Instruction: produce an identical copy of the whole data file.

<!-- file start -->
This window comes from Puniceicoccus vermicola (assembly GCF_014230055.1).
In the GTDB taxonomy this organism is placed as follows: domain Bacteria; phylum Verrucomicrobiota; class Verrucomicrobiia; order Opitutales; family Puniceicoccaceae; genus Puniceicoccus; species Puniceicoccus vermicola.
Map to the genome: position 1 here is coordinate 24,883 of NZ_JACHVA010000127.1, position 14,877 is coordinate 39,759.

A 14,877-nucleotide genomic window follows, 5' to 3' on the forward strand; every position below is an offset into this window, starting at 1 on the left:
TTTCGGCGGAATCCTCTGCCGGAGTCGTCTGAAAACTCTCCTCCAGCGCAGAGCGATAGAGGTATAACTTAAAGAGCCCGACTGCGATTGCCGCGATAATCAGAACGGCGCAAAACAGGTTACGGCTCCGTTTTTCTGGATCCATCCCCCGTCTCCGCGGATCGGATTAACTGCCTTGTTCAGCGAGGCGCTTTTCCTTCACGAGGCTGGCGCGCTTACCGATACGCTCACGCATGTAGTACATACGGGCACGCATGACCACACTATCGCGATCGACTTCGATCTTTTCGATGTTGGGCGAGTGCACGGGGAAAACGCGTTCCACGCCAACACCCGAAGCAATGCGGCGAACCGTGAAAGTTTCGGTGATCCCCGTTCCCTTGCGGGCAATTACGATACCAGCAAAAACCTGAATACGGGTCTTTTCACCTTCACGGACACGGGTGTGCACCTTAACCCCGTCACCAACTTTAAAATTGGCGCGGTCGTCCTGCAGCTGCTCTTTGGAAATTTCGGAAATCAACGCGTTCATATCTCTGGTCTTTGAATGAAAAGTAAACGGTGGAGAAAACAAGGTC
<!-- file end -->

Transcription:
This window comes from Puniceicoccus vermicola (assembly GCF_014230055.1).
In the GTDB taxonomy this organism is placed as follows: domain Bacteria; phylum Verrucomicrobiota; class Verrucomicrobiia; order Opitutales; family Puniceicoccaceae; genus Puniceicoccus; species Puniceicoccus vermicola.
Map to the genome: position 1 here is coordinate 24,883 of NZ_JACHVA010000127.1, position 14,877 is coordinate 39,759.

A 14,877-nucleotide genomic window follows, 5' to 3' on the forward strand; every position below is an offset into this window, starting at 1 on the left:
TTTCGGCGGAATCCTCTGCCGGAGTCGTCTGAAAACTCTCCTCCAGCGCAGAGCGATAGAGGTATAACTTAAAGAGCCCGACTGCGATTGCCGCGATAATCAGAACGGCGCAAAACAGGTTACGGCTCCGTTTTTCTGGATCCATCCCCCGTCTCCGCGGATCGGATTAACTGCCTTGTTCAGCGAGGCGCTTTTCCTTCACGAGGCTGGCGCGCTTACCGATACGCTCACGCATGTAGTACATACGGGCACGCATGACCACACTATCGCGATCGACTTCGATCTTTTCGATGTTGGGCGAGTGCACGGGGAAAACGCGTTCCACGCCAACACCCGAAGCAATGCGGCGAACCGTGAAAGTTTCGGTGATCCCCGTTCCCTTGCGGGCAATTACGATACCAGCAAAAACCTGAATACGGGTCTTTTCACCTTCACGGACACGGGTGTGCACCTTAACCCCGTCACCAACTTTAAAATTGGCGCGGTCGTCCTGCAGCTGCTCTTTGGAAATTTCGGAAATCAACGCGTTCATATCTCTGGTCTTTGAATGAAAAGTAAACGGTGGAGAAAACAAGGTC